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A Nearly Infallible History of Christianity 

Nick Page's entertaining history of Christianity has a a lightness of touch and mischievous sense of humour, and is at times almost facetious


A Nearly Infallible History of Christianity
By Nick Page
Hodder & Stoughton
ISBN: 9781444750126
Reviewer: Alec Gilmore

A Nearly Infallible History ofThis the fourth history of Christianity to cross my desk in recent years. First, an orthodox, authoritative survey of how Christianity established itself in five continents, focusing on the church and the Establishment. (Edwards). Second, a Chronology, setting Christianity alongside other religions and secular societies. (Bowden). Third, a survey of modern Christianity in five continents embellished with colour illustrations and boxed features. (Lion).

Now Page, ‘infallible’ (or nearly). Over 2,000 pages covering 2000 years, much the same in content but very different in selection and presentation. In every case the reviewer was left wondering about the principles of selection and in every case he was left to work out what they are for himself. What makes Page different is the lightness of touch and the apt phrase with a mischievous sense of humour, at times almost facetious and to some probably offensive.

Liberationists ‘sort of like Marxist Wesleyans’ (p419) is fine. Less so, when defining apartheid as ‘a system that separated whites from blacks from ‘coloureds’ (‘to this day, the only political system based on the instructions on a washing machine’), or the gratuitous remark (under the heading ‘Heartburn’) that John Wesley in America ‘tried to seduce a young woman', or the inclusion of ‘shorter skirts‘ alongside new technology, better music and a more libertarian view of life as the major features of 1960s Christianity, but none so crass and unwise as the statement that none of those involved in the atrocities in Northern Ireland (Catholics or Protestants) ‘had, in truth anything to do with Jesus Christ’.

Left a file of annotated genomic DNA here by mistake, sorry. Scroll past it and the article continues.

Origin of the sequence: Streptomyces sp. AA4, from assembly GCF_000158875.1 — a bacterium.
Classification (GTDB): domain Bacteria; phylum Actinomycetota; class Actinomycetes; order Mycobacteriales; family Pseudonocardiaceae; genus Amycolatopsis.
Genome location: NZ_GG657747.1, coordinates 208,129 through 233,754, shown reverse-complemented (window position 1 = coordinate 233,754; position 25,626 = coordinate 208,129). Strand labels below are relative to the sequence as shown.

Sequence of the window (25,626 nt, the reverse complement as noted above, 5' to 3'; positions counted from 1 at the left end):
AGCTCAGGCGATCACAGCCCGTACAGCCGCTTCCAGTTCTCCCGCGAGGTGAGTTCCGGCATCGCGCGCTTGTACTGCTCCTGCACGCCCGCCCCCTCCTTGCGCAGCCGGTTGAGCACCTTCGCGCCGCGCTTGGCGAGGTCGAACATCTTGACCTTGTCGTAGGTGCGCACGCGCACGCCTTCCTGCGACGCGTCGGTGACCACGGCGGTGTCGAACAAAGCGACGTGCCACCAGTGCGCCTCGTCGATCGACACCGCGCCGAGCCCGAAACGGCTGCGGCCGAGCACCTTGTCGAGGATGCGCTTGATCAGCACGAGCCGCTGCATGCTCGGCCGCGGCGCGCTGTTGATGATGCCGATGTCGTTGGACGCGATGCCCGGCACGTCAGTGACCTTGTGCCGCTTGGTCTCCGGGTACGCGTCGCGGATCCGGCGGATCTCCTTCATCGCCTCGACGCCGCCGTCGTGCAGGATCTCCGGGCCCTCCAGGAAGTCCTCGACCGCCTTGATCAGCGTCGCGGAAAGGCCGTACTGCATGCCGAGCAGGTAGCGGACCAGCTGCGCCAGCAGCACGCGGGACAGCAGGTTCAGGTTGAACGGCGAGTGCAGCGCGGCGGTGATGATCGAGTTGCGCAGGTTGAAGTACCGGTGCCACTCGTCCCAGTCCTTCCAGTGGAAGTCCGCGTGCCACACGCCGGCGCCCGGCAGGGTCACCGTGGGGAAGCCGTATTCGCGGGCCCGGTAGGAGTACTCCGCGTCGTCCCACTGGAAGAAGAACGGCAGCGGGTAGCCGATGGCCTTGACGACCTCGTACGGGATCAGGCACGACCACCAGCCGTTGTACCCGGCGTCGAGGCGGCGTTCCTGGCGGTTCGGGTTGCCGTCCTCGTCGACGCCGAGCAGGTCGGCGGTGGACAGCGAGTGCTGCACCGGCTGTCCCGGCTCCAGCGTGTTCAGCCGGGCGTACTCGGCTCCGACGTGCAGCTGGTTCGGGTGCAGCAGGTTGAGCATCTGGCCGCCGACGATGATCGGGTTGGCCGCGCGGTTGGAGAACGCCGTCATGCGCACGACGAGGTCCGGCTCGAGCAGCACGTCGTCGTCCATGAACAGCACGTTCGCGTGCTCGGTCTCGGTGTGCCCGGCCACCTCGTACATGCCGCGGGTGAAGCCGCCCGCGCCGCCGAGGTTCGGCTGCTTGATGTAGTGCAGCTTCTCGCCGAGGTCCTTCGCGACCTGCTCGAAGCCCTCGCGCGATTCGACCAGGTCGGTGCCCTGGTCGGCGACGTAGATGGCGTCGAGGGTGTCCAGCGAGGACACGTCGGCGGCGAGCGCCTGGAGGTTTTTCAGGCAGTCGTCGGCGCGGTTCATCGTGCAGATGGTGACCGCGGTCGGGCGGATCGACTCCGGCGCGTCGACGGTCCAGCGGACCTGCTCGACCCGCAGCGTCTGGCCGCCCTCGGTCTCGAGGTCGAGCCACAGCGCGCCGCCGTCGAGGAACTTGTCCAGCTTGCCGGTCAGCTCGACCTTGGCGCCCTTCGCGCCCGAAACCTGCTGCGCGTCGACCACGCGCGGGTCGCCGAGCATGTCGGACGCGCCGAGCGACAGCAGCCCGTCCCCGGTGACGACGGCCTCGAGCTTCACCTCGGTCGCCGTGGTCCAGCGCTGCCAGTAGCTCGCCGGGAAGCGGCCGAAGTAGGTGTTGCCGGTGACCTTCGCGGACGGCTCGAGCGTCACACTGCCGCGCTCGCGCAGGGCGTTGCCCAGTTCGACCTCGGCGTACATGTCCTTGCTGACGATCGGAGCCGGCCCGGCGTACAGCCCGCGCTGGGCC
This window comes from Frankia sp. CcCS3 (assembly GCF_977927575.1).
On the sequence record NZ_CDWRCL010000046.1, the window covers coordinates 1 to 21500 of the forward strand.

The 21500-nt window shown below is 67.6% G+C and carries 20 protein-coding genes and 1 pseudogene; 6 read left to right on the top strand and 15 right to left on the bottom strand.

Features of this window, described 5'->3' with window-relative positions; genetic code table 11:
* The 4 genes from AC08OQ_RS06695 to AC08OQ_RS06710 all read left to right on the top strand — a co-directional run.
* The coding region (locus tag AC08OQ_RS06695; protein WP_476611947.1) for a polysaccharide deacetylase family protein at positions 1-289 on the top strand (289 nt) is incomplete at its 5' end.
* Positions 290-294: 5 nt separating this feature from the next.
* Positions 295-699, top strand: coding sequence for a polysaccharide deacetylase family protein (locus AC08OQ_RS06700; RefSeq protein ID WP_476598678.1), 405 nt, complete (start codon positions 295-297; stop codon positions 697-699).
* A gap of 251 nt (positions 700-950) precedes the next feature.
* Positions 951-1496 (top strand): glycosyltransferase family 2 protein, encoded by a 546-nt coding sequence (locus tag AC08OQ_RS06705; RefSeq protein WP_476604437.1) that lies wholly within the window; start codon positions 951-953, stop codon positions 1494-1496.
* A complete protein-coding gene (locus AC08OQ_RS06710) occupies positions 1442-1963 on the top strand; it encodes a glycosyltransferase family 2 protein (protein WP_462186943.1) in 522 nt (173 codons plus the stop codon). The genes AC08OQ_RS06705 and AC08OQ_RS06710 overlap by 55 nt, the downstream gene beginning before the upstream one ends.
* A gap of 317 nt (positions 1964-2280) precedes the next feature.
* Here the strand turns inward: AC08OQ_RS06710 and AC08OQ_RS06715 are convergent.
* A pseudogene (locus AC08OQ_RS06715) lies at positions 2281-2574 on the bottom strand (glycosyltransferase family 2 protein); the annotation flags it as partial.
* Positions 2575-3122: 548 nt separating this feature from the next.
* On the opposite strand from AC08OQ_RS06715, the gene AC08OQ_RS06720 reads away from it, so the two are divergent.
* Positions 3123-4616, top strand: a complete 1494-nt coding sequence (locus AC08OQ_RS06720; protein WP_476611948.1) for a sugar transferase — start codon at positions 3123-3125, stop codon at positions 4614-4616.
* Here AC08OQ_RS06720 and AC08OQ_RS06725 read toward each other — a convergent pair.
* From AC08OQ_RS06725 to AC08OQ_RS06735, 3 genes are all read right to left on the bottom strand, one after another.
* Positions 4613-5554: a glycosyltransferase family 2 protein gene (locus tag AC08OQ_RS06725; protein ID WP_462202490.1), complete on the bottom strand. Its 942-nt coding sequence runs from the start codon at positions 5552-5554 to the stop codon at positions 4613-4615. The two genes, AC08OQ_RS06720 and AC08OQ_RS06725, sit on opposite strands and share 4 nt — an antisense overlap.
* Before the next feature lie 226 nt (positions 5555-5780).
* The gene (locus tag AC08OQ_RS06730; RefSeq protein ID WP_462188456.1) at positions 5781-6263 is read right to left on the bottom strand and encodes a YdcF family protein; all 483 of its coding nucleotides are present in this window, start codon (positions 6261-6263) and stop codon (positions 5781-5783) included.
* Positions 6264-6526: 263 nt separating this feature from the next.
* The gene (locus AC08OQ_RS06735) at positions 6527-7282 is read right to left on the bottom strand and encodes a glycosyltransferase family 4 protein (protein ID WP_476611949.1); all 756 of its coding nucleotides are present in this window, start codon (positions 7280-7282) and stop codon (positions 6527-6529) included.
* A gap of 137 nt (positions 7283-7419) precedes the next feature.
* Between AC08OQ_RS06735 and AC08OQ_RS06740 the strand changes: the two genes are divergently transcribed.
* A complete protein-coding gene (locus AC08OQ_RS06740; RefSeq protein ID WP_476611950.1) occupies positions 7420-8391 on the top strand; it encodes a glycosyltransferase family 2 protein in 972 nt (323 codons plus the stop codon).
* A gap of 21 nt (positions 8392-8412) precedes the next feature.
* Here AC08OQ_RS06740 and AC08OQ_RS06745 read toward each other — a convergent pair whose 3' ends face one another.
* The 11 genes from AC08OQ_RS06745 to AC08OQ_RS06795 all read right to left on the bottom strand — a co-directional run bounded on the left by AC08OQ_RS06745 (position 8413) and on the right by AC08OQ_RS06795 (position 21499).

Overall the coverage is good with plenty of emphasis on people, ‘truly holy’, whose names and lives we know little or nothing about and ‘who have been forgotten along the way’, together with the more familiar churches and organisations, but without following the traditional denominational lines and structures too closely. Catholics, Anglicans and Quakers all get their due, less so Baptists and Congregationalists.

As far as I could judge the facts were basically accurate if at times a little unbalanced. Jamnia, for example, was not nearly as tidy or final as Page assumes and some obvious building bricks get scant attention, such as Edinburgh 1910 and the WCC, with one paragraph almost suggesting that the recent unity moves are the child of the charismatics. 

Liberation Theology, Wilberforce and the abolition of the slave trade are well handled, Wyclif and the Lollards get their due, with more copy than Martin Luther King or William Carey, and Luther outshines Calvin despite a massive five pages.

The Index was welcome and seemed to be reliable, though whether it does justice to the wealth and detail of the material only time will tell. Fine to have around and good to dip into occasionally. but buyers need to be aware just what they are buying before they do so.

The Revd Alec Gilmore is a Baptist minister

Baptist Times, 06/06/2014
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